Thangai Veera Si. Annan
BRICS is an international political organisation of leading emerging economies, arising out of the inclusion of South Africa into the BRIC group in 2010. As of 2012, its five members are Brazil, Russia, India, China and South Africa. With the possible exception of Russia, the BRICS members are all developing or newly industrialised countries, but they are distinguished by their large economies and significant influence on regional and global affairs. As of 2012, the five BRICS countries represent almost half of the world’s population, with a combined nominal GDP of US$13.6 trillion, and an estimated US$4 trillion in combined foreign reserves.
President of the People’s Republic of China Hu Jintao has claimed BRICS countries are defenders and promoters of developing countries and a force for world peace.
The four BRIC countries met in Yekaterinburg for their first official summit on 16 June 2009, with Luiz Inácio Lula da Silva,Dmitry Medvedev, Manmohan Singh, and Hu Jintao, the respective leaders of Brazil, Russia, India and China, all attending. The summit’s focus was on means of improving the global economic situation and reforming financial institutions, and discussed how the four countries could better co-operate in the future. There was further discussion of ways that developing countries, such as the BRIC members, could become more involved in global affairs.
In the aftermath of the Yekaterinburg summit, the BRIC nations announced the need for a new global reserve currency, which would have to be ‘diversified, stable and predictable’. Although the statement that was released did not directly criticise the perceived ‘dominance’ of the US dollar – something which Russia had attacked in the past – it did spark a fall in the value of the dollar against other major currencies.
Entry of South Africa
In 2010, South Africa began efforts to join the BRIC grouping, and the process for its formal admission began in August of that year. South Africa officially became a member nation on December 24, 2010, after being formally invited by the BRIC countries to join the group. The group was renamed BRICS – with the “S” standing for South Africa – to reflect the group’s expanded membership. In April 2011, South African President Jacob Zuma attended the 2011 BRICS summit in Sanya, China, as a full member. The BRICS Forum, an independent international organisation encouraging commercial, political and cultural cooperation between the BRICS nations, was formed in 2011.
The following table shows the places where four BRICS Summit were conducted.
||June 16, 2009
||April 16, 2010
||Luiz Inácio Lula da Silva
||April 14, 2011
||March 29, 2012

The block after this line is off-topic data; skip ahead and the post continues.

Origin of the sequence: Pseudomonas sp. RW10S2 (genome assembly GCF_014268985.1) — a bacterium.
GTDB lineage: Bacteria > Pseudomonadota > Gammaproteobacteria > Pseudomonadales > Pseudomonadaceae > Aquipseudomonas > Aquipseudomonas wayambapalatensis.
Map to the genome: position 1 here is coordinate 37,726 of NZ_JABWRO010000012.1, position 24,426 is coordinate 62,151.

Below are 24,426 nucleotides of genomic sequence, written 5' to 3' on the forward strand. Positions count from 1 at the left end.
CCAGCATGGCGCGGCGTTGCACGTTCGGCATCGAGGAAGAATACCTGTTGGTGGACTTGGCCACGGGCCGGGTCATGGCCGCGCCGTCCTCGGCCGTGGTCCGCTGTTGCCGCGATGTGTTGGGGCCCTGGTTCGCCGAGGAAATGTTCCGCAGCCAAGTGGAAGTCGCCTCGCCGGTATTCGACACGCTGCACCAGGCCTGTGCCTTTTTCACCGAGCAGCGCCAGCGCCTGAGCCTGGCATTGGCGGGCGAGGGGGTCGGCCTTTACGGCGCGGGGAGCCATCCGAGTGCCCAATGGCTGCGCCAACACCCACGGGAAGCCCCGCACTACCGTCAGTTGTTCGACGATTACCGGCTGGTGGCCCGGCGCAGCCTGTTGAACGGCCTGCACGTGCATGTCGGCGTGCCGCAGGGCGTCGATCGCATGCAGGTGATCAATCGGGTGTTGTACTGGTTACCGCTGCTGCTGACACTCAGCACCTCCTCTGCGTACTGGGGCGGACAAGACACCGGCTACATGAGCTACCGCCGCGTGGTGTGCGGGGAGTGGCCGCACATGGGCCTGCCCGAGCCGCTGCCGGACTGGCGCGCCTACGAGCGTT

The 2012 BRICS Summit in New Delhi, India
Brazilian President Dilma Rousseff, Russian President Dmitry Medvedev, Prime Minister Manmohan Singh, Chinese President Hu Jintao and South African President Jacob Zuma attended the 4th BRICS Summit in New Delhi on 29.03.2012.
Declaration endorses Kofi Annan solution to Syria crisis
The Delhi Declaration of the fourth summit of BRICS was most explicit on Iran and Palestine, while broadly endorsing the Kofi Annan approach to resolving the year-long conflict in Syria.
The declaration cautioned against delaying a resolution of the Palestine issue under the pretext of Arab Spring, and said direct talks between Ramallah and Tel Aviv would dampen some of the disquiet in the Middle East and North Africa.
In another development, China and Russia, while not endorsing the candidature of the other three BRICS members — Brazil, India and South Africa — to join them as permanent members on the U.N. Security Council, “supported” their desire to play a greater role at the U.N.
A large part of the most exhaustive post-BRICS summit declaration issued so far was devoted to sustainability and developmental issues, and it approvingly noted the initiatives taken by the members to advance dialogue on climate change, poverty eradication and a cleaner energy mix.
An Action Plan, riding on the high implementation rate of previous work plans, has lined up a series of line-Ministry interactions so that some of the intentions expressed in the Declaration edge closer to implementation by the time of the next summit in Russia.
India, China resolve to improve communication
India and China have resolved to improve communication with each other and identified West Asia, Central Asia and Africa as areas where they would hold regular dialogue.